Among those whose faith in the stewardship of the Republican party seems to have been shattered for the time being is conservative columnist David Brooks, whose piece in today's New York Times, "Why Experience Matters" seems to be a sincere attempt to bring the Republican base down to earth about what the "vote for the guy you want to have a beer with" attitude has bought for both the masses, as well as the classes. "The issue starts with an evaluation of Palin, but does not end there," Brooks writes. "This argument also is over what qualities the country needs in a leader and what are the ultimate sources of wisdom." Although Brooks acknowledges the critical importance of tension between elite conservatism and popular conservatism, he condemns the Bush administration for its ineptitude, and warns that votes for "ordinary people" are not, in themselves, a path to good government as populist demagogues claim. He continues:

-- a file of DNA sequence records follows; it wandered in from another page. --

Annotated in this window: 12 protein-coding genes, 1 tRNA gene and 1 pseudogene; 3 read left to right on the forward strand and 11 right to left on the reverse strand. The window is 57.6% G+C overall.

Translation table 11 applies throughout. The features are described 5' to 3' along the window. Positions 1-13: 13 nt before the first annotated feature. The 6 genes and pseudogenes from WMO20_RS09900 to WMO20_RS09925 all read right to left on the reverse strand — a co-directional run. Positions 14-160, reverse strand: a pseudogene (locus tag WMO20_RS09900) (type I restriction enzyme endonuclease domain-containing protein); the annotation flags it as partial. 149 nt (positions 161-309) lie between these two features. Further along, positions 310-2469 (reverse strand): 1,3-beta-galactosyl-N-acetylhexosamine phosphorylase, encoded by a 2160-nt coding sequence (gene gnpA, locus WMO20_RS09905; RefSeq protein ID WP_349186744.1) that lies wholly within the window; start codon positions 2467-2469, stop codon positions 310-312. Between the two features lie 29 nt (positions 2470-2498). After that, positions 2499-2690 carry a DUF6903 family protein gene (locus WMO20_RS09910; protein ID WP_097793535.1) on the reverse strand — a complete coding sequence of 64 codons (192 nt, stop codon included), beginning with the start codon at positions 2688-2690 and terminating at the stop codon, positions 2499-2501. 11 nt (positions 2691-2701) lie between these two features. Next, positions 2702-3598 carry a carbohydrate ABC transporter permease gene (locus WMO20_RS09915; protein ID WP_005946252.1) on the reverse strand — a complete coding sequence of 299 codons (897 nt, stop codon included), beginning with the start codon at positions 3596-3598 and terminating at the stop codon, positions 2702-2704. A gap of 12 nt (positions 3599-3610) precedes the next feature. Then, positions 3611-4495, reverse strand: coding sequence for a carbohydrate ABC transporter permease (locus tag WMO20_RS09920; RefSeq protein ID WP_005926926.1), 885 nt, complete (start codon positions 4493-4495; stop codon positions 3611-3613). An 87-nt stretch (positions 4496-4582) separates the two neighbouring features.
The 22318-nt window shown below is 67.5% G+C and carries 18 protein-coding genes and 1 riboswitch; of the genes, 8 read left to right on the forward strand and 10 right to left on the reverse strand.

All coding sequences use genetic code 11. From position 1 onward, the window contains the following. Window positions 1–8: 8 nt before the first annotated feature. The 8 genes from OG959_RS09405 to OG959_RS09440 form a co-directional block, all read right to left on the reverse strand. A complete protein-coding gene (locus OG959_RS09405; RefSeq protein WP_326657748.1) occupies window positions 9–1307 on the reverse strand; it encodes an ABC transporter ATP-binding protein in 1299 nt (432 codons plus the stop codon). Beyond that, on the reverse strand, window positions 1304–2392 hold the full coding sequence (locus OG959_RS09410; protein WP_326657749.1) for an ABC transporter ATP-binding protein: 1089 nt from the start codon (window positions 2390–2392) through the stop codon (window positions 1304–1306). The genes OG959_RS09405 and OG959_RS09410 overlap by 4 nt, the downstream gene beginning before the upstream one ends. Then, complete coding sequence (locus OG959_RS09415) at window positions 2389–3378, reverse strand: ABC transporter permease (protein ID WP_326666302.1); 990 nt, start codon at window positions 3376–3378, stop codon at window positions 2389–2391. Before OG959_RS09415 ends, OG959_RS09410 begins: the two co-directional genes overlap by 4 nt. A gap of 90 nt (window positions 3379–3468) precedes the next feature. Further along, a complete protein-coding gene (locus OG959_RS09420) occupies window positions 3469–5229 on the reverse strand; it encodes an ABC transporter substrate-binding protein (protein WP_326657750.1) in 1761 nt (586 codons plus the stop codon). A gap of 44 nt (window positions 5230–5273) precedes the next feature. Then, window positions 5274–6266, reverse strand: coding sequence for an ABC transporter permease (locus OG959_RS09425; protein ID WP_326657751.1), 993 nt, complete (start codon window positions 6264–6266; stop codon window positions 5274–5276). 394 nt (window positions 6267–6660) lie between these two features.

Experienced leaders can certainly blunder if their minds have rigidified (see: Rumsfeld, Donald), but the records of leaders without long experience and prudence is not good. As George Will pointed out, the founders used the word “experience” 91 times in the Federalist Papers. Democracy is not average people selecting average leaders. It is average people with the wisdom to select the best prepared.

Sarah Palin has many virtues. If you wanted someone to destroy a corrupt establishment, she’d be your woman. But the constructive act of governance is another matter. She has not been engaged in national issues, does not have a repertoire of historic patterns and, like President Bush, she seems to compensate for her lack of experience with brashness and excessive decisiveness.